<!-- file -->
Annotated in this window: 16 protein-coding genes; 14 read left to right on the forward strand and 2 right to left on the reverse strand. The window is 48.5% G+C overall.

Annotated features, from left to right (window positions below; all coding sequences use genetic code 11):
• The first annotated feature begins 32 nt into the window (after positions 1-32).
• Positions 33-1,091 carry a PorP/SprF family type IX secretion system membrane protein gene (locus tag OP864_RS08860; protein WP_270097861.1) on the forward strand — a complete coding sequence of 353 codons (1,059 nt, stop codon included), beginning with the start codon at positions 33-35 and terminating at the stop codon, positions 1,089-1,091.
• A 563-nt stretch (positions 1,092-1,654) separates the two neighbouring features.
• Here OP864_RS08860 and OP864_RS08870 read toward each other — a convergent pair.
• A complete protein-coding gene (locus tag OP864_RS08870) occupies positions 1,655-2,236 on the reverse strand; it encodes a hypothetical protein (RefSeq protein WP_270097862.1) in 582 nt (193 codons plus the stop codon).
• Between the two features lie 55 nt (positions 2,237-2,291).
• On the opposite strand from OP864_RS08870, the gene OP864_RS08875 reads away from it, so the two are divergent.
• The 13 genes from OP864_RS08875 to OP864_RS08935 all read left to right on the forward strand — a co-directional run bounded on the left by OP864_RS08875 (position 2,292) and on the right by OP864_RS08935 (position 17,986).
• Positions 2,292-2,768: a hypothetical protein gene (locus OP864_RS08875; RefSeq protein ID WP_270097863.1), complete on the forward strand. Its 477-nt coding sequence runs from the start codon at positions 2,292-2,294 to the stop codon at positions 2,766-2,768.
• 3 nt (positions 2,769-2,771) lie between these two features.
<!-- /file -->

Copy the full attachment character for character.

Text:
Annotated in this window: 16 protein-coding genes; 14 read left to right on the forward strand and 2 right to left on the reverse strand. The window is 48.5% G+C overall.

Annotated features, from left to right (window positions below; all coding sequences use genetic code 11):
• The first annotated feature begins 32 nt into the window (after positions 1-32).
• Positions 33-1,091 carry a PorP/SprF family type IX secretion system membrane protein gene (locus tag OP864_RS08860; protein WP_270097861.1) on the forward strand — a complete coding sequence of 353 codons (1,059 nt, stop codon included), beginning with the start codon at positions 33-35 and terminating at the stop codon, positions 1,089-1,091.
• A 563-nt stretch (positions 1,092-1,654) separates the two neighbouring features.
• Here OP864_RS08860 and OP864_RS08870 read toward each other — a convergent pair.
• A complete protein-coding gene (locus tag OP864_RS08870) occupies positions 1,655-2,236 on the reverse strand; it encodes a hypothetical protein (RefSeq protein WP_270097862.1) in 582 nt (193 codons plus the stop codon).
• Between the two features lie 55 nt (positions 2,237-2,291).
• On the opposite strand from OP864_RS08870, the gene OP864_RS08875 reads away from it, so the two are divergent.
• The 13 genes from OP864_RS08875 to OP864_RS08935 all read left to right on the forward strand — a co-directional run bounded on the left by OP864_RS08875 (position 2,292) and on the right by OP864_RS08935 (position 17,986).
• Positions 2,292-2,768: a hypothetical protein gene (locus OP864_RS08875; RefSeq protein ID WP_270097863.1), complete on the forward strand. Its 477-nt coding sequence runs from the start codon at positions 2,292-2,294 to the stop codon at positions 2,766-2,768.
• 3 nt (positions 2,769-2,771) lie between these two features.